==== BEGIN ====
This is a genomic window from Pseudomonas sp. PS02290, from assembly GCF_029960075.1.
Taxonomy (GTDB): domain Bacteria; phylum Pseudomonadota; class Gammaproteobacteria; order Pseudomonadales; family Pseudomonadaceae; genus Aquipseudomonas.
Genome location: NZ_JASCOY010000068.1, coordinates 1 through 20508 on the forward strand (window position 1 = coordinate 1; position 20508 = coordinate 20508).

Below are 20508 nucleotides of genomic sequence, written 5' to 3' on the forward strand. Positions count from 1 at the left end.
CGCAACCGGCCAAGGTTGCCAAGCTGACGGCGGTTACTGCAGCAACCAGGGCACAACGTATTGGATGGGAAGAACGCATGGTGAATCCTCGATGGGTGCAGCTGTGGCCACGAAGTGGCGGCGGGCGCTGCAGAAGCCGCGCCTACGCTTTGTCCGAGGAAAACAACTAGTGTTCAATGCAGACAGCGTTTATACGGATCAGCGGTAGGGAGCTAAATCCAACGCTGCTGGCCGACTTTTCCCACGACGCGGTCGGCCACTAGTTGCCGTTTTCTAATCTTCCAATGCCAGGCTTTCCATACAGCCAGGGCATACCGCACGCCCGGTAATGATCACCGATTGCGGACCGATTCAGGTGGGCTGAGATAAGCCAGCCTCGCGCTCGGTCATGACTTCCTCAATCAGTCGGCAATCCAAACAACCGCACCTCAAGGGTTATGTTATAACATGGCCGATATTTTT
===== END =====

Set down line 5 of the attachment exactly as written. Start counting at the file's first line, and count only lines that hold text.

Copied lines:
CGCAACCGGCCAAGGTTGCCAAGCTGACGGCGGTTACTGCAGCAACCAGGGCACAACGTATTGGATGGGAAGAACGCATGGTGAATCCTCGATGGGTGCAGCTGTGGCCACGAAGTGGCGGCGGGCGCTGCAGAAGCCGCGCCTACGCTTTGTCCGAGGAAAACAACTAGTGTTCAATGCAGACAGCGTTTATACGGATCAGCGGTAGGGAGCTAAATCCAACGCTGCTGGCCGACTTTTCCCACGACGCGGTCGGCCACTAGTTGCCGTTTTCTAATCTTCCAATGCCAGGCTTTCCATACAGCCAGGGCATACCGCACGCCCGGTAATGATCACCGATTGCGGACCGATTCAGGTGGGCTGAGATAAGCCAGCCTCGCGCTCGGTCATGACTTCCTCAATCAGTCGGCAATCCAAACAACCGCACCTCAAGGGTTATGTTATAACATGGCCGATATTTTT